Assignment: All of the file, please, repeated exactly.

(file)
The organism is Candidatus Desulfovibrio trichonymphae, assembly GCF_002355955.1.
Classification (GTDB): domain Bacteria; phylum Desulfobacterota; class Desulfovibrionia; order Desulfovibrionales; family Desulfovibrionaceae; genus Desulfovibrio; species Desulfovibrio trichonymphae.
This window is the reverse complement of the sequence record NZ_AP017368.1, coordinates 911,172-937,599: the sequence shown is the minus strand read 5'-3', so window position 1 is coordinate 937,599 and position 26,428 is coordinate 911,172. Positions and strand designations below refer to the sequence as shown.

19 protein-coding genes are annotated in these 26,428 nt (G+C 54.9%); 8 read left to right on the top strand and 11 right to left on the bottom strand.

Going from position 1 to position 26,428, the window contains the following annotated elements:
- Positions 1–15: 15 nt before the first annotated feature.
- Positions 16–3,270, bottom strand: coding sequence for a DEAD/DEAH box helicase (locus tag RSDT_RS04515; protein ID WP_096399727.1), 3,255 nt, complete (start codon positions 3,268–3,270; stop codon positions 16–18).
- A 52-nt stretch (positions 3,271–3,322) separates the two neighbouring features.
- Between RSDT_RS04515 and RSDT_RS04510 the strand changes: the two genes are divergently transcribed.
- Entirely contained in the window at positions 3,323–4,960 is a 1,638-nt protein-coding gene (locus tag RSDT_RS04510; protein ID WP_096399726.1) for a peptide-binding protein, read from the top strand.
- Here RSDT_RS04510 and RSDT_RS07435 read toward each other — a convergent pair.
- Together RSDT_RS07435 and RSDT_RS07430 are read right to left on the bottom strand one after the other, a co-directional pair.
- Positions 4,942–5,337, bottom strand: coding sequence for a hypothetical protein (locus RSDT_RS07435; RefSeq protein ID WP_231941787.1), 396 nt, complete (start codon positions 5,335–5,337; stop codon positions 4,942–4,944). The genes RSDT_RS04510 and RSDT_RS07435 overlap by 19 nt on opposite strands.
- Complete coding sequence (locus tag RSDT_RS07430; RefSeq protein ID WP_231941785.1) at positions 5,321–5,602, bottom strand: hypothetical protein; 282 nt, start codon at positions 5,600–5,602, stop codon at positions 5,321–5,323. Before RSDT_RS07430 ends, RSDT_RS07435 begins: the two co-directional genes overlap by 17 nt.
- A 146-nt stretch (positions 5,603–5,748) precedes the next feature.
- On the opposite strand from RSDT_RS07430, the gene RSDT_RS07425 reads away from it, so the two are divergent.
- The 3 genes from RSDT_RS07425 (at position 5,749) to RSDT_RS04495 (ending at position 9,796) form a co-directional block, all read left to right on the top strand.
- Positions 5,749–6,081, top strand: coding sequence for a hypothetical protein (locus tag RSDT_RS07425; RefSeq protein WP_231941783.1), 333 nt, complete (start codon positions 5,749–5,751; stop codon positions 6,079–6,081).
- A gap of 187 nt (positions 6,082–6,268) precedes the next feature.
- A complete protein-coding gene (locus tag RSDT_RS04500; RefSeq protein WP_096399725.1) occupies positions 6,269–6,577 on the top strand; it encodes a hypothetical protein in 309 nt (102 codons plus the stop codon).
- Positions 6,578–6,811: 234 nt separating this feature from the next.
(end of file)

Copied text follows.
The organism is Candidatus Desulfovibrio trichonymphae, assembly GCF_002355955.1.
Classification (GTDB): domain Bacteria; phylum Desulfobacterota; class Desulfovibrionia; order Desulfovibrionales; family Desulfovibrionaceae; genus Desulfovibrio; species Desulfovibrio trichonymphae.
This window is the reverse complement of the sequence record NZ_AP017368.1, coordinates 911,172-937,599: the sequence shown is the minus strand read 5'-3', so window position 1 is coordinate 937,599 and position 26,428 is coordinate 911,172. Positions and strand designations below refer to the sequence as shown.

19 protein-coding genes are annotated in these 26,428 nt (G+C 54.9%); 8 read left to right on the top strand and 11 right to left on the bottom strand.

Going from position 1 to position 26,428, the window contains the following annotated elements:
- Positions 1–15: 15 nt before the first annotated feature.
- Positions 16–3,270, bottom strand: coding sequence for a DEAD/DEAH box helicase (locus tag RSDT_RS04515; protein ID WP_096399727.1), 3,255 nt, complete (start codon positions 3,268–3,270; stop codon positions 16–18).
- A 52-nt stretch (positions 3,271–3,322) separates the two neighbouring features.
- Between RSDT_RS04515 and RSDT_RS04510 the strand changes: the two genes are divergently transcribed.
- Entirely contained in the window at positions 3,323–4,960 is a 1,638-nt protein-coding gene (locus tag RSDT_RS04510; protein ID WP_096399726.1) for a peptide-binding protein, read from the top strand.
- Here RSDT_RS04510 and RSDT_RS07435 read toward each other — a convergent pair.
- Together RSDT_RS07435 and RSDT_RS07430 are read right to left on the bottom strand one after the other, a co-directional pair.
- Positions 4,942–5,337, bottom strand: coding sequence for a hypothetical protein (locus RSDT_RS07435; RefSeq protein ID WP_231941787.1), 396 nt, complete (start codon positions 5,335–5,337; stop codon positions 4,942–4,944). The genes RSDT_RS04510 and RSDT_RS07435 overlap by 19 nt on opposite strands.
- Complete coding sequence (locus tag RSDT_RS07430; RefSeq protein ID WP_231941785.1) at positions 5,321–5,602, bottom strand: hypothetical protein; 282 nt, start codon at positions 5,600–5,602, stop codon at positions 5,321–5,323. Before RSDT_RS07430 ends, RSDT_RS07435 begins: the two co-directional genes overlap by 17 nt.
- A 146-nt stretch (positions 5,603–5,748) precedes the next feature.
- On the opposite strand from RSDT_RS07430, the gene RSDT_RS07425 reads away from it, so the two are divergent.
- The 3 genes from RSDT_RS07425 (at position 5,749) to RSDT_RS04495 (ending at position 9,796) form a co-directional block, all read left to right on the top strand.
- Positions 5,749–6,081, top strand: coding sequence for a hypothetical protein (locus tag RSDT_RS07425; RefSeq protein WP_231941783.1), 333 nt, complete (start codon positions 5,749–5,751; stop codon positions 6,079–6,081).
- A gap of 187 nt (positions 6,082–6,268) precedes the next feature.
- A complete protein-coding gene (locus tag RSDT_RS04500; RefSeq protein WP_096399725.1) occupies positions 6,269–6,577 on the top strand; it encodes a hypothetical protein in 309 nt (102 codons plus the stop codon).
- Positions 6,578–6,811: 234 nt separating this feature from the next.